We recently got together with Tom’s parents to celebrate his birthday. A special guy deserves a special dinner, so his mom Sue made the excellent suggestion of Clarity in Vienna.
Diners have a prime view of the organized chaos of the kitchen from any seat in the house, a relatively unusual setup for the area. It seemed our table was not ready when arrived, so we had the special treat of being seated in the intimate wine cellar directly behind the kitchen. However, there didn’t appear to be a bad table in entire dining room.
The atmosphere is one of relaxed elegance, but the real draw is the aroma of freshly baked bread wafting throughout the bright and airy space.
The bread arrived promptly to our table, and we dug in immediately. The variety changes day by day. On this particular evening we were treated to a dense and delightfully chewy walnut bread.
For a first course, the baby iceberg wedge salad with fried green tomato, roasted pepper coulis, pimento cheese dressing and duck bacon beckoned to all of us.
I love the crunch of a good wedge salad, but don’t always love blue cheese dressing. This version was a wonderful twist on the classic with a hint of smoke from the red pepper coulis and plenty of twang from the pimento cheese. The addition of the fried green tomato and duck bacon kept things from feeling too standard.
For our main courses, the majority of the table went for seafood while I broke the mold ordering the Pipe Dreams goat roulade “au vin”.
The meat was heavily marbled and very tender with deep, smoky flavor. Surrounding it were turnips, potato confit, carrots, pearl onions, kale and a braising jus resulting in a very elevated version of pot roast. My family likes to tease Tom and I for all the “weird” food that we eat, but if you’re averse to trying non-traditional proteins I highly suggest starting with goat. In this iteration, I doubt you would know you weren’t eating beef if it wasn’t pointed out on the menu.
Andy couldn’t resist the pan roasted black bass with a Swiss chard tart, fennel puree, spartan olives, root vegetables and charred lemon jus.
The fish was cooked to perfection and the seemingly complicated list of accompaniments worked together to form a perfect harmony of textures and flavors. Andy raved about this dish and, after taking a bite, Tom joined in as well.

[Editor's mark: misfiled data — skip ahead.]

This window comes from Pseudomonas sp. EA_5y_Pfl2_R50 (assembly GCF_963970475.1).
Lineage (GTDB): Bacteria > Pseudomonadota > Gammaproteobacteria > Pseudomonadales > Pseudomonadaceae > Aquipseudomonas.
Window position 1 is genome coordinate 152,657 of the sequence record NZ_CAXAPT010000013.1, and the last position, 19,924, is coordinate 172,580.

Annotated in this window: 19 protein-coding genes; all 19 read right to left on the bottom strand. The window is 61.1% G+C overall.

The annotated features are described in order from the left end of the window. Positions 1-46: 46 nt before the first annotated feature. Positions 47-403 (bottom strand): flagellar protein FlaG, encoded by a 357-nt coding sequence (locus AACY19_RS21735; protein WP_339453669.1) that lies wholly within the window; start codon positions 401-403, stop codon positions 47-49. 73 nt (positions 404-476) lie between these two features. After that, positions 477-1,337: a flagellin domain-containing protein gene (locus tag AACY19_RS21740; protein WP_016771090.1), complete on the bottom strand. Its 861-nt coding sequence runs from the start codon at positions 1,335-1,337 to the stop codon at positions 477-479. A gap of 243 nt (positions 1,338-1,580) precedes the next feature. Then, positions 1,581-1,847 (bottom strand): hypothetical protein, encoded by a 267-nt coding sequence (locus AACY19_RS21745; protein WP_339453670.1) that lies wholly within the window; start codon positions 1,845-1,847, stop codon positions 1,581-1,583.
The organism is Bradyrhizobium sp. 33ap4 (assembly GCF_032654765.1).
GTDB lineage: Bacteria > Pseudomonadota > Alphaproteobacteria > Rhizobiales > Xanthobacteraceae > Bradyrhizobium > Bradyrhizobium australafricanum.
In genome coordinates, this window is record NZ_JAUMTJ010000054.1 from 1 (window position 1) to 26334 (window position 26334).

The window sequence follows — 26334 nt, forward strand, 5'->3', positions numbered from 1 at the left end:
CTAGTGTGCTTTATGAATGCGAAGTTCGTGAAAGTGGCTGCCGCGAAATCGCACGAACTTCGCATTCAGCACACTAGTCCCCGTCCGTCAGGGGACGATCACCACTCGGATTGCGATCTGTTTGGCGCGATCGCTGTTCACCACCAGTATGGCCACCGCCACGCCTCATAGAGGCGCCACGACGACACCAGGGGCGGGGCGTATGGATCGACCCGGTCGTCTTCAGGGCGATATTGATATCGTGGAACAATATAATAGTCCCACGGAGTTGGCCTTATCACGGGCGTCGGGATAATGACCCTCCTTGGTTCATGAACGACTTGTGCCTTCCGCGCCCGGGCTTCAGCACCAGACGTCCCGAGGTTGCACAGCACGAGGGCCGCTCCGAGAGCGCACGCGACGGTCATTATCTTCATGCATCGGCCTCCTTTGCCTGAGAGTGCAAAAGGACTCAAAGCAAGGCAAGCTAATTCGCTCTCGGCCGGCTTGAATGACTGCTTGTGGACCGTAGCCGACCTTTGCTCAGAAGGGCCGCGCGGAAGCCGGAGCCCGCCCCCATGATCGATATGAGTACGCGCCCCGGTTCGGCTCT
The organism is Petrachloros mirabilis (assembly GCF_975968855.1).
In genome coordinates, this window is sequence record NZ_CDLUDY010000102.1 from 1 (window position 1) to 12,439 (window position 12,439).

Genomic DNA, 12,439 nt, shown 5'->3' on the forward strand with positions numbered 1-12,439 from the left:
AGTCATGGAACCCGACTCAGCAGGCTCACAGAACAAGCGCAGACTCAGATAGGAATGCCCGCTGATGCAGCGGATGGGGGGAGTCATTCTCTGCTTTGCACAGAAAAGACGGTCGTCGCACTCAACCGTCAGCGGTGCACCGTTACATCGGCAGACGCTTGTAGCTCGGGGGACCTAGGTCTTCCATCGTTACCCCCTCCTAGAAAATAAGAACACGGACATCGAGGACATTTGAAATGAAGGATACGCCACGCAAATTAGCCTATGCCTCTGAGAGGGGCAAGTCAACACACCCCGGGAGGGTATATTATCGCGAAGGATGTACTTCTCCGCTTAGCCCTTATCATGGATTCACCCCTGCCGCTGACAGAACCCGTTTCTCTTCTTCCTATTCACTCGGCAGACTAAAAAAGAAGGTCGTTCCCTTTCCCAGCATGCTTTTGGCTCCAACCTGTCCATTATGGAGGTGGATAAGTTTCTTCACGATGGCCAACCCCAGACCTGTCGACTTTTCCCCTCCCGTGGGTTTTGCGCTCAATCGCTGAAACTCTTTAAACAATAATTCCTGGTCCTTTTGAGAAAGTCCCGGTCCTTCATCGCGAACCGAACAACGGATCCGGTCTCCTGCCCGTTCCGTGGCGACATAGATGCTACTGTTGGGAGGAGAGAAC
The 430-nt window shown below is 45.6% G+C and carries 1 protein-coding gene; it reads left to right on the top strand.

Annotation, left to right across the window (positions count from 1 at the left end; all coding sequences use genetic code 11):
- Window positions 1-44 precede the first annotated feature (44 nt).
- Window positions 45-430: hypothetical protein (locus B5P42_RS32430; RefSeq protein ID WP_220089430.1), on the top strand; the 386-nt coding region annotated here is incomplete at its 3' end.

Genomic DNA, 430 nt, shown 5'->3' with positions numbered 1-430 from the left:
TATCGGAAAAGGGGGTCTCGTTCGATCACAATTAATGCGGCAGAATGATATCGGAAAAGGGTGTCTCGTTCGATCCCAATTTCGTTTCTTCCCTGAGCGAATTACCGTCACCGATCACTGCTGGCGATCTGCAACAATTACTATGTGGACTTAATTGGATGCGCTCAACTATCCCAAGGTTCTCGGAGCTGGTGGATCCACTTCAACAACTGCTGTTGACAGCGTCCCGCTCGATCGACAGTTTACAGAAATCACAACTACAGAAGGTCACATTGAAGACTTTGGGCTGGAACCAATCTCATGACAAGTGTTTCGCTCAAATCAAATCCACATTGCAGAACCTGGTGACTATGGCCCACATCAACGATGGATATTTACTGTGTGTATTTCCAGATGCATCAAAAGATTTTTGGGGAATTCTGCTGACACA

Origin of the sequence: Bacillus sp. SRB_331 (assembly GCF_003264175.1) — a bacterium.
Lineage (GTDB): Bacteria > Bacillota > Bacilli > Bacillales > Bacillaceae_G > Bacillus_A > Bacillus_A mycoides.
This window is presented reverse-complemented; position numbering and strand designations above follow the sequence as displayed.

The restaurant apparently does seafood very well. Tom and Sue both ordered the American red snapper with red wine braised mushrooms, sweet white turnips, kohlrabi, roasted peppers and a smoked potato broth.
Tom said the snapper was incredibly fresh, the skin nice and delicate and crispy. Everything was set off by the complexity of the smoked potato broth.
Clarity is starting to make a name for itself with its desserts, and since it was Tom’s birthday we knew we had to go for it.
After much discussion, we settled on the pineapple upside down cake and a chocolate hazelnut cake.
The pineapple upside down cake won our favor with candied pineapple on top of the soft cake. The chocolate hazelnut cake was tasty as well, though a bit dry.
Overall, Clarity provided a delicious and festive meal for Tom’s birthday. The only dim spot was that we received slightly spotty service. It seemed at times that the tables opting for tasting menus were getting a little more love than we did. Sue spoke with several of her friends who have visited the restaurant and they reported that service was hit and miss for them as well. But with food as fresh and thoughtful as we received during this meal, I’m more than willing to overlook this one misstep.
Speaking of the tasting menu, it’s five courses and available for $72 per person, with the option to at wine pairings for an additional $38. In December, Clarity began offering special occasion tasting menus with reserve wine pairings in their wine cellar for two to four guests, priced at $170. Both the tasting and a la carte menus change daily.